Parchment was historically far more expensive than paper. Assuming homework plus notes equals about 300 sheets per student per year, that's more than the cost of skinning of a whole flock of sheep (yeah, parchment ain't vegan either). English switched from parchment to paper over a century before the Statue of Secrecy so wizards have no excuse holding to for such pricey outmoded technology.


The Trace is one of those pieces of magic which seemingly runs on what's most dramatic to the plot rather than on any apparent consistent rules. Placed on all underage wizards, it allows the Ministry to track if kids are illegally using magic outside of Hogwarts. What it actually traces is if they're in the vicinity of magic, which makes it effectively useless on kids with wizard families and only meaningful for those in the muggle world.

Sometimes, it doesn't even work with that. When Tom Riddle Avada Kedavra'd his muggle father and grandparents at the age of 16, somehow the Ministry received no alert. Did Riddle find some way to block The Trace or did it stop working for some other reason?


The basic rule of J.K. Rowling's world-building is that the further away she gets from the United Kingdom, the less her wizarding world makes sense. This wasn't an issue in the main Harry Potter series, which is set entirely in the UK, but her attempts to expand the universe on Pottermore and in the Fantastic Beasts movies strain believability.

The "Magic in America" history on Pottermore was rightfully criticized for its uncomfortable handing of Native American spirituality. Even details that aren't insensitive are still baffling. Are we to believe that every wizard in America attends the same school? Details about other countries show a lack of imagination; where England gets "Hogwarts," Japan's wizarding school is just "Mahoutokoro," which literally translates to "magic place."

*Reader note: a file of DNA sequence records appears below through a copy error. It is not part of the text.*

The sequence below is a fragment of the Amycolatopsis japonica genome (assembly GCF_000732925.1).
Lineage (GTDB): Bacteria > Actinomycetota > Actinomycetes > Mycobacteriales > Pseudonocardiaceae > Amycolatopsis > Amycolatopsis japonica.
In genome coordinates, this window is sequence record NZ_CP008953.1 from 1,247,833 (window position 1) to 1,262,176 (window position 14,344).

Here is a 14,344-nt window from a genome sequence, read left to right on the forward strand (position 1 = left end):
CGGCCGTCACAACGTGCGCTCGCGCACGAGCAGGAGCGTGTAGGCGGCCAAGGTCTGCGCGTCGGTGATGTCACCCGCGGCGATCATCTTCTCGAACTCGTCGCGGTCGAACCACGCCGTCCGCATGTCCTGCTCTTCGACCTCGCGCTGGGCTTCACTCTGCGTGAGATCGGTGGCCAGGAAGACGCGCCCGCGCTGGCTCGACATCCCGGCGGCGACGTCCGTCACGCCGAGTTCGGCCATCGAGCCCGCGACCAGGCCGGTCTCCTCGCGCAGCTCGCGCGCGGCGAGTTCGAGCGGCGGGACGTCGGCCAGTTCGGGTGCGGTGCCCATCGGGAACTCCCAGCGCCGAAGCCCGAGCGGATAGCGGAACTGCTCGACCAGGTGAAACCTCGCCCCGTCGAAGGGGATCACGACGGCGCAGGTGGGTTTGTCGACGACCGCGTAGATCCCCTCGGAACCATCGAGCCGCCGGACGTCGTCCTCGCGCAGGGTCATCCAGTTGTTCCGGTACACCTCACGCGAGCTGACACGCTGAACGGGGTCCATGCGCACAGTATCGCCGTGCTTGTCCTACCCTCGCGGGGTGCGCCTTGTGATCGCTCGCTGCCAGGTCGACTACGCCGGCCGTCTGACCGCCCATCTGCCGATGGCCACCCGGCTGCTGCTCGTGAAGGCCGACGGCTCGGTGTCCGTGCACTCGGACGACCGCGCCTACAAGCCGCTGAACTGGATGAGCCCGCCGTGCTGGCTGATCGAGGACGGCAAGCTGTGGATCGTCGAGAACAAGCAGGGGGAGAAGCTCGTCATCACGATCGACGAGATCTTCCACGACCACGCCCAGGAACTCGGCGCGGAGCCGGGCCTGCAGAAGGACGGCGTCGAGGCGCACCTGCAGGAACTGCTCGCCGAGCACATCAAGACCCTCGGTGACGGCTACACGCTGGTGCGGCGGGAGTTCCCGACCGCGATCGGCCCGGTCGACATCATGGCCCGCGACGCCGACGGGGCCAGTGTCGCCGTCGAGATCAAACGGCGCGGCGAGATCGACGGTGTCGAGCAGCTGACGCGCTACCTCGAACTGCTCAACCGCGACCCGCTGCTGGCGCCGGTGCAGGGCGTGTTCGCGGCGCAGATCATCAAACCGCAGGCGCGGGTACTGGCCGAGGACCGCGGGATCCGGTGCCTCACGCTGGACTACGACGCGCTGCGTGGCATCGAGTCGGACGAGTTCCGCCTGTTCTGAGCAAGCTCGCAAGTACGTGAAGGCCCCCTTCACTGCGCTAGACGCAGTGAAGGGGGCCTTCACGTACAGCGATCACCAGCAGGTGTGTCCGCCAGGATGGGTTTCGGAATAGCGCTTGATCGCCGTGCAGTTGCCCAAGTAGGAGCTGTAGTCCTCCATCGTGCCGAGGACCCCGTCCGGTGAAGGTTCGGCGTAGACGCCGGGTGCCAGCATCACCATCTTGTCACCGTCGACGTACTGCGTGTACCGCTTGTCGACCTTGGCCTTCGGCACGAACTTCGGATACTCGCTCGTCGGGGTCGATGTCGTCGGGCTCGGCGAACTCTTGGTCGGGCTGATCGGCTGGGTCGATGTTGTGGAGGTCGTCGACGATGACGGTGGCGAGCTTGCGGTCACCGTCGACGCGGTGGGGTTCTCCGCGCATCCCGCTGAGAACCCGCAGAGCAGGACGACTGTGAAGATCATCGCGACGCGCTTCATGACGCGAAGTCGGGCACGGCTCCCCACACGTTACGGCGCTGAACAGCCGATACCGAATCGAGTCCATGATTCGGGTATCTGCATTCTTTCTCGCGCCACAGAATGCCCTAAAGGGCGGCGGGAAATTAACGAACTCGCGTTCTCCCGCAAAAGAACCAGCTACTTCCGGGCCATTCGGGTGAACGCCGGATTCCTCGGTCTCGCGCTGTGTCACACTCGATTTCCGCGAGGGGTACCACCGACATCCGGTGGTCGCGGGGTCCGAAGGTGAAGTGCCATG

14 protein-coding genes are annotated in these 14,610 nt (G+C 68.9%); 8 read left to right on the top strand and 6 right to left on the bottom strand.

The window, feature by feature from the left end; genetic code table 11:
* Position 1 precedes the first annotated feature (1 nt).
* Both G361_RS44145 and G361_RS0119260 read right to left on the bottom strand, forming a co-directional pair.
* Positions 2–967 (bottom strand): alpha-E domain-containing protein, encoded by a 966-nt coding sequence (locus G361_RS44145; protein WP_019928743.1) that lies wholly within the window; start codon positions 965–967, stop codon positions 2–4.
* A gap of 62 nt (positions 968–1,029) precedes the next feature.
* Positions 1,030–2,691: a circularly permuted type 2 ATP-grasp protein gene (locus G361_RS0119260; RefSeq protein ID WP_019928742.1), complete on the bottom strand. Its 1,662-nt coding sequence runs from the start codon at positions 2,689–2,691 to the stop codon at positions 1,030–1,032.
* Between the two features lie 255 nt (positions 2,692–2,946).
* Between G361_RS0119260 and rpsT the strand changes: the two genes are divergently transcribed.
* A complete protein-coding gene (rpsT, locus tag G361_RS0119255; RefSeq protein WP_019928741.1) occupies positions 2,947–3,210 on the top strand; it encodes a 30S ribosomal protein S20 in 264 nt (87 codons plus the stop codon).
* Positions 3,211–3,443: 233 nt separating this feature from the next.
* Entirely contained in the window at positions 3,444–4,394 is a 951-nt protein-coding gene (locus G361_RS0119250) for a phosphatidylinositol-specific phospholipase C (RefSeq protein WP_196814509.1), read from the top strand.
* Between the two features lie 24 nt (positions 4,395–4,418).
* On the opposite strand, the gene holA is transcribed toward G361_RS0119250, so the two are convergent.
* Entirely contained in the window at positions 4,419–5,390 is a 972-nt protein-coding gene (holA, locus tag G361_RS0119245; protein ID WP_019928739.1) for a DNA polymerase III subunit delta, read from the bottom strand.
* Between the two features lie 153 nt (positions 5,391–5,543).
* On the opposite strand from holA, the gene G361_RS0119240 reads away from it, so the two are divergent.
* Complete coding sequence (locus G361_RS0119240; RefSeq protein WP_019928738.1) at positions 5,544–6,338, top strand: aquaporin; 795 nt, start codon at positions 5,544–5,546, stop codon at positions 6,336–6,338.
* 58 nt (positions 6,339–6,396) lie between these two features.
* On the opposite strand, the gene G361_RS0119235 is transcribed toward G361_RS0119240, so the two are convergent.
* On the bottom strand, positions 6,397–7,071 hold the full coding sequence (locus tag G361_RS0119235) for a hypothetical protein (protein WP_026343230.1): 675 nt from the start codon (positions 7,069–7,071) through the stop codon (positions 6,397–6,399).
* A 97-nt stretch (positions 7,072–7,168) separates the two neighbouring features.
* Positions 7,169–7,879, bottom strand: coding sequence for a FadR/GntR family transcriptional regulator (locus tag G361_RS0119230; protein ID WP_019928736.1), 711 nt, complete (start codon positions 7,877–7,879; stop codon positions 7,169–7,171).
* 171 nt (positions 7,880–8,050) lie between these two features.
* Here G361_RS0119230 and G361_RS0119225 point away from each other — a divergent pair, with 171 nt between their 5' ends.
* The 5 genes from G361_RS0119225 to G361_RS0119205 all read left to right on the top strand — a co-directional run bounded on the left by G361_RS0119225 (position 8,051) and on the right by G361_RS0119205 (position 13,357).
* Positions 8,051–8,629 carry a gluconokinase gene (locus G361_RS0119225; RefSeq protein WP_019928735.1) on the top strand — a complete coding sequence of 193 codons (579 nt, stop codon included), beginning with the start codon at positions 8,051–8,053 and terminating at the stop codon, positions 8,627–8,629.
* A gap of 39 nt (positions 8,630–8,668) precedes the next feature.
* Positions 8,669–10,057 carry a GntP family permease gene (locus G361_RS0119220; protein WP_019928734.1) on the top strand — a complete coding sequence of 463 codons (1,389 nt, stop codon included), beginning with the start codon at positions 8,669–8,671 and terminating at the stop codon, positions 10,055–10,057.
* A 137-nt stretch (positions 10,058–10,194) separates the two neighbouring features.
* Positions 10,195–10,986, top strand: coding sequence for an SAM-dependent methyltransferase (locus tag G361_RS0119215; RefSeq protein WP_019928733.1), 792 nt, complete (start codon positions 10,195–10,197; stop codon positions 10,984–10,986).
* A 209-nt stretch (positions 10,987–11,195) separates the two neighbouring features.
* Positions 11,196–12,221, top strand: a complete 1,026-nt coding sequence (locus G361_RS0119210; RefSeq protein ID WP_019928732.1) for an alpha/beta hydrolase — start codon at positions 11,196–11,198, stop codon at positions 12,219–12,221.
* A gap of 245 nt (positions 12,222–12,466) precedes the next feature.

Look, we know every kid who read the Harry Potter books hoped to find a letter to Hogwarts on their 11th birthday. Hogwarts is exciting and magical and cool. It's also a place which, if taken the least bit seriously outside of the context of a whimsical children's story, would be an absolutely horrifying nightmare of a school in need of shutting down immediately.

Most of the faculty are malicious, incompetent, or both. The cafeteria's run on elf labor. The grounds themselves, with that destructive whomping willow and dangerous beasts roaming the Forbidden Forest, are a lawsuit waiting to happen. Students regularly don't survive their time at Hogwarts. And this is a place the survivors were happy to send their kids to?


The revelation that the Weasleys' family rat Scabbers was actually the Death Eater Peter Pettigrew was a shocker to almost everyone. Everyone, that is, except for Fred and George. They had the Marauder's Map and therefore they knew Peter Pettigrew was around before everyone else.

They might not have known who Pettigrew was, but they would certainly know that there was some strange man sleeping with their little brother Ron every night if they ever looked at the Gryffindor common room. J.K. Rowling tried to argue on her old website that they didn't notice, but we don't buy that, nor do Fred and George's actors who've joked about this plot hole.


Think about it for a second. Ignore the fact it's kind of weird that wizards need glasses anyway to begin with, with all their magic healing abilities. The easiest way for Voldemort to beat Harry in any duel would be to yell "Accio glasses" and temporarily blind his bespectacled opponent.

Why doesn't He Who Must Not Be Named ever try pulling this surely effective trick? It's minor as oversights go, and certainly far from the most distracting or bothersome of the various plot holes and such in J.K. Rowling's wizarding world. Still, once you think about it, you just can't stop thinking about it.

More in Lists